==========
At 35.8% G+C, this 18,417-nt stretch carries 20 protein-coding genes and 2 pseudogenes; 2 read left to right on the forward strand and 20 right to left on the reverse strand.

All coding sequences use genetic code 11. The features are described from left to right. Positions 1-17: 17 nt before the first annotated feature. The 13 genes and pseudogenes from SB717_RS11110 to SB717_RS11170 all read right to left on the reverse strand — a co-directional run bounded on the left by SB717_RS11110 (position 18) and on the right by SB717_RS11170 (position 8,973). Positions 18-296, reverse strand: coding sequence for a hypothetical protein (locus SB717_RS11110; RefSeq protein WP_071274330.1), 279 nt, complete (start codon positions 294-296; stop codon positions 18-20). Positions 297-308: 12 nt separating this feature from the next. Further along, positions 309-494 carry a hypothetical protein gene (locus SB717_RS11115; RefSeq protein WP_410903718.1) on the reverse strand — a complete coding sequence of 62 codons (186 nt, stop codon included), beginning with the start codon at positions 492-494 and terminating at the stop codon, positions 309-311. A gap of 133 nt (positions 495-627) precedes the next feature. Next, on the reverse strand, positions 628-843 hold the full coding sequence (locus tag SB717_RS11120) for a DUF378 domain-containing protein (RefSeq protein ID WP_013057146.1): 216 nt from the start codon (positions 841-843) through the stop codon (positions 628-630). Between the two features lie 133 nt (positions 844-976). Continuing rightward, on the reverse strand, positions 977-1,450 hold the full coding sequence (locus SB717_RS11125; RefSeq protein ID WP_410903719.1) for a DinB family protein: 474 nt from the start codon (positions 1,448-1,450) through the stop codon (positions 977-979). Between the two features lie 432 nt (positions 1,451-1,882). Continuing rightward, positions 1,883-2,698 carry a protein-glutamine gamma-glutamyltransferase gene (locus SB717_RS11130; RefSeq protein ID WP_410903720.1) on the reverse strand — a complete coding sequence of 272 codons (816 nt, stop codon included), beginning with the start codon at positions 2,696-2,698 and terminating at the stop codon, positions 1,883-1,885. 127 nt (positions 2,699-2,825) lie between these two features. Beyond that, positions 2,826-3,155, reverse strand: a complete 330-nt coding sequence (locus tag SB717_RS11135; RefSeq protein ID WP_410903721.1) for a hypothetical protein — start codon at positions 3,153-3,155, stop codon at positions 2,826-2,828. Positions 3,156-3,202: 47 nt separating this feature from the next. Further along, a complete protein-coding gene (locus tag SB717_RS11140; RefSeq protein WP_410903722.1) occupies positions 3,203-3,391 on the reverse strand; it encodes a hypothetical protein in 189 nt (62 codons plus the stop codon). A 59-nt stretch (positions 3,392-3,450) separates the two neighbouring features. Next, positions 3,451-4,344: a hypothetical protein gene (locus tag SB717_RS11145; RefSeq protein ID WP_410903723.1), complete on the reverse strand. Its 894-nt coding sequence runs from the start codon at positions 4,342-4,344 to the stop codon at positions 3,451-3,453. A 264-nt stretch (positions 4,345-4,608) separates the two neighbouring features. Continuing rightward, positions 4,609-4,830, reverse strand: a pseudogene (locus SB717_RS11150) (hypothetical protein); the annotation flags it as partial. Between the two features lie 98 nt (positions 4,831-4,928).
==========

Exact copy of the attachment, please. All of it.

At 35.8% G+C, this 18,417-nt stretch carries 20 protein-coding genes and 2 pseudogenes; 2 read left to right on the forward strand and 20 right to left on the reverse strand.

All coding sequences use genetic code 11. The features are described from left to right. Positions 1-17: 17 nt before the first annotated feature. The 13 genes and pseudogenes from SB717_RS11110 to SB717_RS11170 all read right to left on the reverse strand — a co-directional run bounded on the left by SB717_RS11110 (position 18) and on the right by SB717_RS11170 (position 8,973). Positions 18-296, reverse strand: coding sequence for a hypothetical protein (locus SB717_RS11110; RefSeq protein WP_071274330.1), 279 nt, complete (start codon positions 294-296; stop codon positions 18-20). Positions 297-308: 12 nt separating this feature from the next. Further along, positions 309-494 carry a hypothetical protein gene (locus SB717_RS11115; RefSeq protein WP_410903718.1) on the reverse strand — a complete coding sequence of 62 codons (186 nt, stop codon included), beginning with the start codon at positions 492-494 and terminating at the stop codon, positions 309-311. A gap of 133 nt (positions 495-627) precedes the next feature. Next, on the reverse strand, positions 628-843 hold the full coding sequence (locus tag SB717_RS11120) for a DUF378 domain-containing protein (RefSeq protein ID WP_013057146.1): 216 nt from the start codon (positions 841-843) through the stop codon (positions 628-630). Between the two features lie 133 nt (positions 844-976). Continuing rightward, on the reverse strand, positions 977-1,450 hold the full coding sequence (locus SB717_RS11125; RefSeq protein ID WP_410903719.1) for a DinB family protein: 474 nt from the start codon (positions 1,448-1,450) through the stop codon (positions 977-979). Between the two features lie 432 nt (positions 1,451-1,882). Continuing rightward, positions 1,883-2,698 carry a protein-glutamine gamma-glutamyltransferase gene (locus SB717_RS11130; RefSeq protein ID WP_410903720.1) on the reverse strand — a complete coding sequence of 272 codons (816 nt, stop codon included), beginning with the start codon at positions 2,696-2,698 and terminating at the stop codon, positions 1,883-1,885. 127 nt (positions 2,699-2,825) lie between these two features. Beyond that, positions 2,826-3,155, reverse strand: a complete 330-nt coding sequence (locus tag SB717_RS11135; RefSeq protein ID WP_410903721.1) for a hypothetical protein — start codon at positions 3,153-3,155, stop codon at positions 2,826-2,828. Positions 3,156-3,202: 47 nt separating this feature from the next. Further along, a complete protein-coding gene (locus tag SB717_RS11140; RefSeq protein WP_410903722.1) occupies positions 3,203-3,391 on the reverse strand; it encodes a hypothetical protein in 189 nt (62 codons plus the stop codon). A 59-nt stretch (positions 3,392-3,450) separates the two neighbouring features. Next, positions 3,451-4,344: a hypothetical protein gene (locus tag SB717_RS11145; RefSeq protein ID WP_410903723.1), complete on the reverse strand. Its 894-nt coding sequence runs from the start codon at positions 4,342-4,344 to the stop codon at positions 3,451-3,453. A 264-nt stretch (positions 4,345-4,608) separates the two neighbouring features. Continuing rightward, positions 4,609-4,830, reverse strand: a pseudogene (locus SB717_RS11150) (hypothetical protein); the annotation flags it as partial. Between the two features lie 98 nt (positions 4,831-4,928).